On the other hand, teammate Alex Premat was not so fortunate. His finish in the opening race at the Clipsal 500 (4th) would be his highest of the entire season. He would not return to the top 5 for the remainder of 2013 and would only crack the top 10 three more times in the final 35 races. While it was an improvement over a dismal 2012, it still was not at the level of performance Premat can perform at when he’s at his best.

Coming off of their solid run in 2013, Garry Rogers Motorsport has changed more than any other team in the V8 Supercars Championship during the offseason. They have switched manufacturers, with Volvo (and their factory support) replacing Holden. They have switched primary sponsors, with Valvoline returning as primary sponsor of the team after four years as a secondary underneath Fujitsu (who departed GRM at the end of last season). Valvoline’s return will be nostalgic for many long-time followers of the series- they were the primary sponsor of the GRM cars from 1996 to 2009. They have switched liveries, replacing the Fujitsu red-and-silver with the stunning and beautiful “rebel blue” that is Polestar’s signature color. Finally, they have switched drivers, with Volvo using their weight to bring in factory driver (and Swede) Robert Dahlgren. Dahlgren will replace Premat in the #34 and be the only driver not to hail from Australia or New Zealand in the 2014 championship.

With all the changes, predictions for the newly-christened Volvo Polestar Racing (or Valvoline Racing GRM, as it will be called by the team in their marketing efforts) have been all over the place. The best predictor to follow will likely be the performances of the Nissan teams and Erebus Motorsport from a season ago; both teams were in identical situations then (regarding a new car manufacturer) that GRM will be in this season.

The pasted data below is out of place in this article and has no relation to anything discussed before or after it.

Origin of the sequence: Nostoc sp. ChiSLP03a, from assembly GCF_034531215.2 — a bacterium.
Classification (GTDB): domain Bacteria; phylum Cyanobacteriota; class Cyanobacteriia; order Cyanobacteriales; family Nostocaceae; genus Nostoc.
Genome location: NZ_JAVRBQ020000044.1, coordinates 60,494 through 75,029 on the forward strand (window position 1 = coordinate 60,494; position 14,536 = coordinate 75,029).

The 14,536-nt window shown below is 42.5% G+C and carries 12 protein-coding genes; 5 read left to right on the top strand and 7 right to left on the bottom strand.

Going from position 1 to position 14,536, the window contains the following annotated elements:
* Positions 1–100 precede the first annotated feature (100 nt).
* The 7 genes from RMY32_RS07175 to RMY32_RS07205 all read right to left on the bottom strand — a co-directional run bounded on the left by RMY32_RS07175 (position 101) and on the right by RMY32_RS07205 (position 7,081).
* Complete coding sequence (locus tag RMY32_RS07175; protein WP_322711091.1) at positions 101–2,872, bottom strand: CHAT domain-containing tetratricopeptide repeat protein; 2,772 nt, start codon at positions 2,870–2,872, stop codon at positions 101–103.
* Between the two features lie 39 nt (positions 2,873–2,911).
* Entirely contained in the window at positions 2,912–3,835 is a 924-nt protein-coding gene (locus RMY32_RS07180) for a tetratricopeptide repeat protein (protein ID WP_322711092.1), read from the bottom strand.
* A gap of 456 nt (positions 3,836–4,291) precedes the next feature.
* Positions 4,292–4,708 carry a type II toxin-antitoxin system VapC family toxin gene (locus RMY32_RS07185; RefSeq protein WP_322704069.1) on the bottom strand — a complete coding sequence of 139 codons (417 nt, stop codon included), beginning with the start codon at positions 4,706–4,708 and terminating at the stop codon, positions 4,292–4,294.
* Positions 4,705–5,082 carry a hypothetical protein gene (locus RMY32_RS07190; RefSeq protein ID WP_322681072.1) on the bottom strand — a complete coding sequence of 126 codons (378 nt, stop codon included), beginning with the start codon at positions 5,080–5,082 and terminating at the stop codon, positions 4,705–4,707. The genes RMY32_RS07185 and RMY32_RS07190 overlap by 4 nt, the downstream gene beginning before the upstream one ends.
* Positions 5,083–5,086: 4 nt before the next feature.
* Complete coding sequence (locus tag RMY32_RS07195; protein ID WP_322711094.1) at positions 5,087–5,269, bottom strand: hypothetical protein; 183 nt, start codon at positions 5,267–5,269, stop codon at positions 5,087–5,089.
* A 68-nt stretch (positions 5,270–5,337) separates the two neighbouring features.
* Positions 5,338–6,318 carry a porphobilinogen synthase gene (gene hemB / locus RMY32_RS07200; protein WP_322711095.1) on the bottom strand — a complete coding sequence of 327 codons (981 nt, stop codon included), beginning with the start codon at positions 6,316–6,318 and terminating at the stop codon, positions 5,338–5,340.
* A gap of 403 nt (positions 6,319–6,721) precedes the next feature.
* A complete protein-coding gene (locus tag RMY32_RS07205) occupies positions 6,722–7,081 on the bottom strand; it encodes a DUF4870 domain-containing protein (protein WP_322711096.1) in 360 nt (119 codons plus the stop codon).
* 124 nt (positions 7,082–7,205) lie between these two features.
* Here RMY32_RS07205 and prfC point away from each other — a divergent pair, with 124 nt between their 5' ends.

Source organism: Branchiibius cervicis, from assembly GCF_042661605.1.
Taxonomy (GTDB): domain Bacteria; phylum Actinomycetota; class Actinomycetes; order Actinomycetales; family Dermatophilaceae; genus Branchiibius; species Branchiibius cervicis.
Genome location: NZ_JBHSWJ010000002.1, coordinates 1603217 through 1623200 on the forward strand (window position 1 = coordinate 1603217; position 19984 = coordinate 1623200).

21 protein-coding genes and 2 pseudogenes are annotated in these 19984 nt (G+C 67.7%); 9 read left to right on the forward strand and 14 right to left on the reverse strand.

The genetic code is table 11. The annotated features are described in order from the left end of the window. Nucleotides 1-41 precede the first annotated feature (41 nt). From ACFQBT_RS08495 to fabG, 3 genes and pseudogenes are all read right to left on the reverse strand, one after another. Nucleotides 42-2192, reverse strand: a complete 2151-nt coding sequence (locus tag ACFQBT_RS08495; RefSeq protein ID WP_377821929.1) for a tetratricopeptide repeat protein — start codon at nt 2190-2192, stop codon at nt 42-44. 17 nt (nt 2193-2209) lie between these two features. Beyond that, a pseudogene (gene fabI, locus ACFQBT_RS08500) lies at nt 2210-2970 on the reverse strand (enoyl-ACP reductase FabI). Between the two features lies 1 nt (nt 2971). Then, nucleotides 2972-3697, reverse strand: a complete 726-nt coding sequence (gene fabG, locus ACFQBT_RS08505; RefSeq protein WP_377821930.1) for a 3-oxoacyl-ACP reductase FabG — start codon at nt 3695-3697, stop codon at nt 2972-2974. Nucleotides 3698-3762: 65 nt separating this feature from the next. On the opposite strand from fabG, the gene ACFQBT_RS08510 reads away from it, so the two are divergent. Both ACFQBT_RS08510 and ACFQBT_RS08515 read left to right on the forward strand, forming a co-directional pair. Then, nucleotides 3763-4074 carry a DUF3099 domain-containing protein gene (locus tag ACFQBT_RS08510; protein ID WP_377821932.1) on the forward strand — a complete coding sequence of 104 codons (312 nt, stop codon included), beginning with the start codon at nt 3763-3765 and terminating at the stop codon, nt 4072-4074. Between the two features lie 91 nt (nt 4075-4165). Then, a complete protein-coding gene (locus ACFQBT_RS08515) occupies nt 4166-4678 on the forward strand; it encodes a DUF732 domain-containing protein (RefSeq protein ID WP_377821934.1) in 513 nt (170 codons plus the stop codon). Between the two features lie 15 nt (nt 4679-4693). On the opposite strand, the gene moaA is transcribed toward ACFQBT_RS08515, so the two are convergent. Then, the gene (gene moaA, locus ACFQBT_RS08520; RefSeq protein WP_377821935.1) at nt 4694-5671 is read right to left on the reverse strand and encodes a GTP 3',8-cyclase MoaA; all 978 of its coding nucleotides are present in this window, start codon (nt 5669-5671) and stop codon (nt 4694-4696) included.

While their aspirations will eventually be to be one of the top teams in the Championship (something that Holden couldn’t offer GRM, hence why they made the switch to Volvo in the first place), the most important thing for the team will be to simply finish their races without any issues. In particular, they need to make sure that they limit the mechanical issues that tend to often befall new manufacturers; they hit both the Nissan and the Erebus teams a season ago in Adelaide. If they can do that, the speed should be there for the Volvos to put in some strong performances in 2014.

In a worst case scenario, they fall from grace much like SBR did in their switch to Erebus last season; in the best case, they match (maybe even outperform) what they accomplished with the Fujitsu Holdens in 2013. The smart money will be on the latter though, because unlike Erebus, the management has not changed, and Garry Rogers is one of the most knowledgeable owners in the series. At the end of the day, Scott McLaughlin should continue to his rise as one of the top V8 Supercars drivers for the future (along with Chaz Mostert), Robert Dahlgren should turn more heads than expected, and the battle for fifth place between Volvo Polestar Racing, the two Nissan teams, the Holden Racing Team, and even the Erebus Motorsport cars should be one of the best that the series has to offer this season.

For more information on the team, visit their website at www.grmotorsport.com.au/.